Matildas Performances Show Hints Of What Might Be

Impetus’ Kieran Yap sees reasons to be positive in Australia’s two games this international window (12/10/22).

Above: Caitlin Foord celebrating her sensational goal in Denmark last night. The Arsenal star had a sparkling international window for Australia. Photo: Football Australia.

The Matildas’ latest international window must be viewed as a success in many ways.

Importantly, they got two wins. The 4-1 defeat of South Africa was followed up by an even more impressive 3-1 win against Denmark. Beyond the score lines, these were two of the most impressive performances in Tony Gustavsson’s time as manager.

Although Australia has shown patches of good form in most friendlies, they have struggled to put together a full 90-minute performance.

A combination of long flights, limited preparation, and strong opposition has meant that Australia’s form has been hard to judge. The problems have been obvious. Wasteful finishing, slow starts, and uneven energy levels have been prevalent in many of their recent internationals (particularly the first game of a window.)

This time, both games were played in Europe, meaning it was not only a short journey to camp for most of the team, ensured almost two extra days of training and preparation. It showed.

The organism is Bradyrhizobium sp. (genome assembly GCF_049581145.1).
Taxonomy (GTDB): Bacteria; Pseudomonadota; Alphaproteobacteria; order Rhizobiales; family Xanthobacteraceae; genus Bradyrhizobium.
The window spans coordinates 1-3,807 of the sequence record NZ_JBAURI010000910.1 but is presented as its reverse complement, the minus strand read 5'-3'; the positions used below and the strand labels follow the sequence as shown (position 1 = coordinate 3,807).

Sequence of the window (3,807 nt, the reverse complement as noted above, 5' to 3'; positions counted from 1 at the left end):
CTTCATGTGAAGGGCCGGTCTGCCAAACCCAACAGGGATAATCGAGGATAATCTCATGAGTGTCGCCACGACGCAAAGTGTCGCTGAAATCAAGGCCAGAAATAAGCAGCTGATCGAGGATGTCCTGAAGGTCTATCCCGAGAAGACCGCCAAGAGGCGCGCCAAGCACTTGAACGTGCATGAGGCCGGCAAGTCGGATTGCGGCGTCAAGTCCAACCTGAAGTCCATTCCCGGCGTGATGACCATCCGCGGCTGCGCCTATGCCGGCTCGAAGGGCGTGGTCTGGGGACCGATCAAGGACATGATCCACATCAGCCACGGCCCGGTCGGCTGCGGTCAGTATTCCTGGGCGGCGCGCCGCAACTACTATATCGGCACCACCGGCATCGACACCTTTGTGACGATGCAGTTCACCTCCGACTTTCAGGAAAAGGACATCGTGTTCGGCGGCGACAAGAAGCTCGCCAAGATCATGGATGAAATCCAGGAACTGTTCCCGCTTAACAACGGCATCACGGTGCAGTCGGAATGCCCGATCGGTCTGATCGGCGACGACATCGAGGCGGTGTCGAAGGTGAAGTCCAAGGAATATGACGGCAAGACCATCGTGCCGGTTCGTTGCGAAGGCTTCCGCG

Over the course of the international break, The Matildas showed signs of improvement. There is much work to do before the World Cup, but some important boxes were ticked.

Cortnee Vine is off the mark

Above: Cortnee Vine showed her worth in the last two games. Photo: Justine Burch for Impetus.

The Sydney FC star began the first game in the unfamiliar role of centre-forward. With Sam Kerr on the bench due to illness, Vine was tasked with pressing the defenders and poaching any opportunities.

She delivered a first-half brace. Both goals were from close-range finishes and her lack of celebration suggests that Vine considered the second a little lucky. But she was in the right spot on both occasions and was unfortunate not to have a third.

Vine’s performance was important for a few reasons. She now provides another option as an out-and-out striker. The most likely solution in the absence of Kerr was usually to move Caitlin Foord central. This still looked effective against Denmark and in the second half against South Africa. But without Kyah Simon for the immediate future, another striking option is vital.

Vine can now play multiple roles for The Matildas. She has played on the right flank, as a right wing-back, and as a striker. Gustavsson appreciates players with versatility. In a tournament, the ability to deputise for Kerr could ensure her spot on a World Cup roster. Her movement and instincts could make the difference for Australia.

Australia is a different side with Catley

Above: Steph Catley probing forward against South Africa on Saturday. Photo: Justine Burch for Impetus.

It is no secret that Steph Catley is one of Australia’s best players. These two matches reinforced not only her quality but also her importance.